What’s needed is for us to bring consciousness to these beliefs and behaviours, so that we are able to recognise the parts of ourselves that we criticise others for. We can also learn that we, other people, and the world are imperfect. That doesn’t mean we shouldn’t strive to improve the world but that we let go of an idealised image of how things ‘should’ be.

For more information visit http://www.patrickmccurrycounselling.co.uk

Love’s disappointments

“In promoting expectations of unending bliss and security, the dream of love sets us up for shock and disillusionment.”

John Welwood

 This is a blog post about the other side of love. This is not the ‘heart skipping a beat’ of early passion or the merging of lovers in the belief that they are ‘soul mates’.

It is, rather, those feelings we may have after the honeymoon period and in the years following. The times when we feel unappreciated or misunderstood by our partner. The times when we may question if we’re with the right person at all. They seem more interested in their work, the kids, their friends, the TV, than in us!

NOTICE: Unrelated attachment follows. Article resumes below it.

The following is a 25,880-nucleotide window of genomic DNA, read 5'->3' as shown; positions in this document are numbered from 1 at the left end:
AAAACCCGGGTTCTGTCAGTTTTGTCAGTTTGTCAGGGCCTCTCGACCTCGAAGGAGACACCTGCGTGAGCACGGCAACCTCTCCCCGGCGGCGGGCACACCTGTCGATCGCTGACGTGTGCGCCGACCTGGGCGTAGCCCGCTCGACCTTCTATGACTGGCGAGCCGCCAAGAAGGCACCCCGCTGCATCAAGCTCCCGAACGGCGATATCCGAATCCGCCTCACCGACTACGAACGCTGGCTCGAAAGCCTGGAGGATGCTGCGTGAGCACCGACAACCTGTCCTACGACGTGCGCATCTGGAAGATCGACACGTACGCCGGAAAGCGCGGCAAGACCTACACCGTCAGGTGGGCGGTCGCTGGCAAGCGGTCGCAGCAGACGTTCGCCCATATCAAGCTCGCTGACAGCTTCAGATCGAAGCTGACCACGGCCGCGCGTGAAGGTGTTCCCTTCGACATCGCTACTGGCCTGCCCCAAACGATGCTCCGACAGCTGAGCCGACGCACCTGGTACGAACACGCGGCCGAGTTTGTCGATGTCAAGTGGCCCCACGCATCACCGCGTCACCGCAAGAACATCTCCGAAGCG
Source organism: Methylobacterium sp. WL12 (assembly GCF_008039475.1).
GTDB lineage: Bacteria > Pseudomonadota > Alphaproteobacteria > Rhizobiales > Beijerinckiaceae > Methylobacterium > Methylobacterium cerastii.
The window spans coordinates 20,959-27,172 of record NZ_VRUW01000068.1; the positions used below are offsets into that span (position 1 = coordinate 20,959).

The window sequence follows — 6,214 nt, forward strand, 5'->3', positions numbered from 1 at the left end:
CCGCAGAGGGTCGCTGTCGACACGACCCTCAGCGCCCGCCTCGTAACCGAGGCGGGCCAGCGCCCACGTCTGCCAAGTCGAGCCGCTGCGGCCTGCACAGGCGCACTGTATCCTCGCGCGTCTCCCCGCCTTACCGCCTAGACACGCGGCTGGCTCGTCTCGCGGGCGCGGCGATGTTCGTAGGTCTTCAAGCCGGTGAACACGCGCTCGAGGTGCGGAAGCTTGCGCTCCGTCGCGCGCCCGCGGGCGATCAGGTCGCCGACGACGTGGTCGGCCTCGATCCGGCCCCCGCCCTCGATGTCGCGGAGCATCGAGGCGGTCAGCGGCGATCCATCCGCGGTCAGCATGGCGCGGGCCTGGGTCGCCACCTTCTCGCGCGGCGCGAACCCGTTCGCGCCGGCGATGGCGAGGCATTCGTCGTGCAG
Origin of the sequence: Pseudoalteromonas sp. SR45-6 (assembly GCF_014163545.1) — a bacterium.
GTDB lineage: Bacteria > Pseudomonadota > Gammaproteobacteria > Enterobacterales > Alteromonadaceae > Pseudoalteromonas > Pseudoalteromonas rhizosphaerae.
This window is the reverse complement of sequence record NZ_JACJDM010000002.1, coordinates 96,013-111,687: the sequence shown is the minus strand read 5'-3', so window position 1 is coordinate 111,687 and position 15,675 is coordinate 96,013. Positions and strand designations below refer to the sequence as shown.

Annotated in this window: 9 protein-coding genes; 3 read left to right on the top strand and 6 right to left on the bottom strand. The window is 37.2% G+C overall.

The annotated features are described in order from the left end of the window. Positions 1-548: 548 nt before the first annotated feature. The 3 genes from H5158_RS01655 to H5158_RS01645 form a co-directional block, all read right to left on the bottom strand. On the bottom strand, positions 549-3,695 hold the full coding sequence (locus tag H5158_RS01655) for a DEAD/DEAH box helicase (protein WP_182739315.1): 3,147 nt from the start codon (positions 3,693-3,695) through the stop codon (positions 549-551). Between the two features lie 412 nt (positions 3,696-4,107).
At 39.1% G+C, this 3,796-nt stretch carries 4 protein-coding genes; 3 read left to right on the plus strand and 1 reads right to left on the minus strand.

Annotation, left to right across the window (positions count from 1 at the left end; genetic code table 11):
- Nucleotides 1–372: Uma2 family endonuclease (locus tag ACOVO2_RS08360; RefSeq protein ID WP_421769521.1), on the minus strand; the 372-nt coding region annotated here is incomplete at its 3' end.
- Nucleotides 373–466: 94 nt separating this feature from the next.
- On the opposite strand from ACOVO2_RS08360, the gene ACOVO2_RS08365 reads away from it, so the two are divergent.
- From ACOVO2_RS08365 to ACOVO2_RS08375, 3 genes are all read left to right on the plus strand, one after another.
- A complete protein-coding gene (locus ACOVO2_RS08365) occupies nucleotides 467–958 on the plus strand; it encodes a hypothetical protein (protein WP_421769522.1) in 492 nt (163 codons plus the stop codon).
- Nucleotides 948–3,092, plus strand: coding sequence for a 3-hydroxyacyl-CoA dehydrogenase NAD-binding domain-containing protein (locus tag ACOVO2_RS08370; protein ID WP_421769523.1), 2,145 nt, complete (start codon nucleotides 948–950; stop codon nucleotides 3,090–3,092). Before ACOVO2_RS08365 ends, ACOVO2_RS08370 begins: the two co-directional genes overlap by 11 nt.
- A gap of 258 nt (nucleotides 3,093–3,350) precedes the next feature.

I think feelings of disappointment in our partner are almost inevitable. This is because it is impossible for them to carry all the expectations, conscious and unconscious, that we bring to intimate relationships.

But it is in dealing with these disappointments that we can, potentially, grow and develop. It gives us the opportunity to create a love that is more realistic and authentic.

As psychologist Thomas Moore says in Care of the Soul*, “Many of the problems people bring to therapy involve the high expectations and the rock bottom experiences of love.”

When we embark on our intimate relationship we feel passionate and excited. This person seems to love us for who we are and we find them delightful. They make us feel complete.

Of course, both partners are probably showing their best side, or what they think is their best side, in the early stages of love. Sooner or later, usually within a couple of years, things begin to change – perhaps accelerated by moving in together or having children.

No longer charming

Those qualities that we first found so charming may begin to irritate us. They leave their socks on the bedroom floor, they love that awful TV show that we disdain, they’re more interested in football/shopping than in us. 

When kids arrive these tendencies may continue, especially if the couple have different parenting styles and new frictions emerge.